|Assessment of Variation in Cesarean Delivery Rates between Public and Private Health Facilities in India From 2005 to 2016|
||Mrigesh Bhatia, Kajori Banerjee, Priyanka Dixit, and Laxmi Kant Dwivedi
||JAMA Network Open, 3(8): e2015022; DOI: 10.1001/jamanetworkopen.2020.15022
||Importance: The rates of cesarean deliveries have more than doubled in India, from 8% of deliveries in 2005 to 17% of deliveries in 2016. The World Health Organization recommends that cesarean deliveries should not exceed 10% to 15% of all deliveries in any country. An understanding of the association of private and public facilities with the increase in cesarean delivery rates in India is needed.
Objective: To assess the association of public vs private sector health care facilities with cesarean delivery rates in India and to estimate the potential cost savings if private sector facilities followed World Health Organization recommendation for cesarean deliveries.
Design, setting, and participants: This cross-sectional study used institutional delivery data from the representative National Family Health Survey (NFHS) in India, including data from the NFHS-1 (1992-1993), the NFHS-3 (2005-2006), and the NFHS-4 (2015-2016). The NFHS-3 and NFHS-4 provided data on 22 647 deliveries and 195 366 deliveries, respectively. The NHFS-4 was the first survey to provide data on out-of-pocket expenditures for delivery by facility type, allowing for a comparison of cesarean deliveries and costs between public and private facilities. The primary sample comprised all pregnant women who delivered infants in public and private institutional facilities in India and who were included the NFHS-3 and the NFHS-4; data on pregnant women who were included in the NFHS-1 were used for comparison. The study's findings were analyzed through geographic mapping, data tabulation, funnel plots, multivariate logistic regression analyses, and potential cost-savings scenario analyses. Data were analyzed from June to December 2019.
Main outcomes and measures: The main outcome was the rate of cesarean deliveries by facility type (public vs private) and by participant socioeconomic, demographic, and health characteristics. Secondary outcomes were the potential number of avoidable cesarean deliveries and the potential cost savings if private sector facilities followed the World Health Organization recommendations for cesarean deliveries.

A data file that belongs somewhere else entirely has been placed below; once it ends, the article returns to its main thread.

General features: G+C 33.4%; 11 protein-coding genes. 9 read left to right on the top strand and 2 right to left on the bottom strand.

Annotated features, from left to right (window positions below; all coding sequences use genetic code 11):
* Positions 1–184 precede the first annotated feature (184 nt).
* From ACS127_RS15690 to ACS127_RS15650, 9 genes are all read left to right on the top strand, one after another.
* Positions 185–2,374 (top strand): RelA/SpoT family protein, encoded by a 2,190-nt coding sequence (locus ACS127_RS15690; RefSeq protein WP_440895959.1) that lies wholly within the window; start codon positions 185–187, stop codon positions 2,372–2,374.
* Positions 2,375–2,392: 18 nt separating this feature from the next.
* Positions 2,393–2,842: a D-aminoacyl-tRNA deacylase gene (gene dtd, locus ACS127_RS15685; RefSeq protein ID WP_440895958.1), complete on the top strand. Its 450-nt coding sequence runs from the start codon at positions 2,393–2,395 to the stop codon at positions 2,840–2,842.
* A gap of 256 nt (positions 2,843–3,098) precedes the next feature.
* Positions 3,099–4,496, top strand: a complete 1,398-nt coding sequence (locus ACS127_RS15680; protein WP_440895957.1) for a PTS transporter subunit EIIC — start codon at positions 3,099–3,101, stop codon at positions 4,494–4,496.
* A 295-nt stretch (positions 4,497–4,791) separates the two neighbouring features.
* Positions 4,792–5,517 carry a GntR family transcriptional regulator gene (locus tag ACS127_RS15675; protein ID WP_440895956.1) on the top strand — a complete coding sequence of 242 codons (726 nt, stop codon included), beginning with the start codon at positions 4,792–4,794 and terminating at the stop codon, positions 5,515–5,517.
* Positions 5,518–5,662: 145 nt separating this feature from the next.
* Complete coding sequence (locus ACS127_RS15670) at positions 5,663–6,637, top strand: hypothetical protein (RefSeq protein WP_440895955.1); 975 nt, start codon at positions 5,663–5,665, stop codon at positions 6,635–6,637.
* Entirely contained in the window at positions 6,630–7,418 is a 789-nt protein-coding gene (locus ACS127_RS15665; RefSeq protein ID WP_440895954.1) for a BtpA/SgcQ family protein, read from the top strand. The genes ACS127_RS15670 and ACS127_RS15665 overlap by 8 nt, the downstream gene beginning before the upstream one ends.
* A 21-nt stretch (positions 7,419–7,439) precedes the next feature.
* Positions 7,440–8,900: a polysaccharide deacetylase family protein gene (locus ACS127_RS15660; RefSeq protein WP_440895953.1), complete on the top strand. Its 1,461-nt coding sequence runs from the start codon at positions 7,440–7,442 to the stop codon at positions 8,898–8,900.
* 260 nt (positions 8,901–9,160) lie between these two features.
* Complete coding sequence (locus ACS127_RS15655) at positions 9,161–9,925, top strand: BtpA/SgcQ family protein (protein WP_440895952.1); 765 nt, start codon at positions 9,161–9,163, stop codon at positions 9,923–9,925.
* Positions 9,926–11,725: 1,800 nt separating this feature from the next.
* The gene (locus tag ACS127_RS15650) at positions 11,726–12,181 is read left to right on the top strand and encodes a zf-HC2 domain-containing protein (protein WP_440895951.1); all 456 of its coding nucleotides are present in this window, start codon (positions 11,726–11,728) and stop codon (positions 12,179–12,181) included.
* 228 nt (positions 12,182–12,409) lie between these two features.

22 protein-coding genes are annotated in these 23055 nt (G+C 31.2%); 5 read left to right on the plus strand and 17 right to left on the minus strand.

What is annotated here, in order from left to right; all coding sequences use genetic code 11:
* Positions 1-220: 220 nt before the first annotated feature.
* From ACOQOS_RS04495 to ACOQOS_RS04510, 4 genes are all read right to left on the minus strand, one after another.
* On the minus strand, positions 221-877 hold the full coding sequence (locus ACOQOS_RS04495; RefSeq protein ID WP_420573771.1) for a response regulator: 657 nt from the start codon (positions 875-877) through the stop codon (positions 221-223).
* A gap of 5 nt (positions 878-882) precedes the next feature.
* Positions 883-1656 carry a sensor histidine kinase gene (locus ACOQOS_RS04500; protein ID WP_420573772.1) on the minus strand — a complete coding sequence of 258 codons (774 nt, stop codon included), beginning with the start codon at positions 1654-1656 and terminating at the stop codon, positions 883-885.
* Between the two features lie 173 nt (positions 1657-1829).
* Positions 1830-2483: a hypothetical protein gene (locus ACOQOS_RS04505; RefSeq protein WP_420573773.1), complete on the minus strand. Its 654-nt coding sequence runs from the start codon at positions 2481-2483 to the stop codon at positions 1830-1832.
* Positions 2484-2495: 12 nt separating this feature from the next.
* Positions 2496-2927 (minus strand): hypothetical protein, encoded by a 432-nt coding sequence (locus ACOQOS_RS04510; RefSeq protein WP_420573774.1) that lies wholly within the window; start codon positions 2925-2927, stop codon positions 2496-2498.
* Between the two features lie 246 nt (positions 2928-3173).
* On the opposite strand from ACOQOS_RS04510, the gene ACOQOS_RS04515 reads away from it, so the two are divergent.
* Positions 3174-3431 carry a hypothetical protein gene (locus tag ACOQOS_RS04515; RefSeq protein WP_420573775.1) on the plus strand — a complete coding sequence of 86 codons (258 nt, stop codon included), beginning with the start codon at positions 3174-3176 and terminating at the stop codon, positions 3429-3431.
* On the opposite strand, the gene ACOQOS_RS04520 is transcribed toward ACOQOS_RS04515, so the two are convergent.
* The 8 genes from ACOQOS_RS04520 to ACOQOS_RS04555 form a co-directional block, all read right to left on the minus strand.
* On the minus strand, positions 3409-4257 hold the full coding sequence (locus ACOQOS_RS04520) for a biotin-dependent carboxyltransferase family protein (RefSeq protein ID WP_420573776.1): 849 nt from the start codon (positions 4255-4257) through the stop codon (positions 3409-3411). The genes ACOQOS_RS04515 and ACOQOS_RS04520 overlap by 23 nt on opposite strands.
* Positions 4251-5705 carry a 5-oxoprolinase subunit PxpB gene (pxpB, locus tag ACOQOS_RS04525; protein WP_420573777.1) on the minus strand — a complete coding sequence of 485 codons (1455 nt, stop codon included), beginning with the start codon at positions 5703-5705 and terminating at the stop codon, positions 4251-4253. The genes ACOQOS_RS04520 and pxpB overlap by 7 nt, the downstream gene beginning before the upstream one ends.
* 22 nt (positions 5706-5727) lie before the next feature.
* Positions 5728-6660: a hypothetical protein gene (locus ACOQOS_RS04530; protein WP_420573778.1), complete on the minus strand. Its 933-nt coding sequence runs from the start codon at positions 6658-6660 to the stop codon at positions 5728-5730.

Results: In the NFHS-3, 22 610 total births occurred at institutional facilities. Of those, 2178 births (15.2%) were cesarean deliveries in public facilities, and 3200 births (27.9%) were cesarean deliveries in private facilities. Of 195 366 total institutional births in the NFHS-4, 15 165 births (11.9%) were cesarean deliveries in public facilities, and 20 506 births (40.9%) were cesarean deliveries in private facilities. The cesarean delivery rate in public health facilities increased from 7.2% in the NFHS-1 to 11.9% in the NFHS-4, whereas in private health facilities, the rate increased from 12.3% to 40.9% during the same period. A substantial increase was found in cesarean delivery rates between the NFHS-3 (2005-2006) and the NFHS-4 (2015-2016), with 22 states exceeding the World Health Organization's upper threshold of 15% in the NFHS-4. The odds ratio for cesarean deliveries in private facilities compared with public facilities increased from 1.62 (95% CI, 1.49-1.76) in the NFHS-3 to 4.17 (95% CI, 4.04-4.30) in the NFHS-4. The number of avoidable cesarean deliveries would have been 1.83 million, with a potential cost savings of $320.60 million, if private sector facilities in India had followed the 15% threshold for cesarean delivery rates recommended by the World Health Organization.
Conclusions and relevance: In this study, private sector health facilities were associated with a substantial increase in cesarean deliveries in India. Further research is needed to assess the factors underlying the increase in cesarean deliveries in private sector facilities.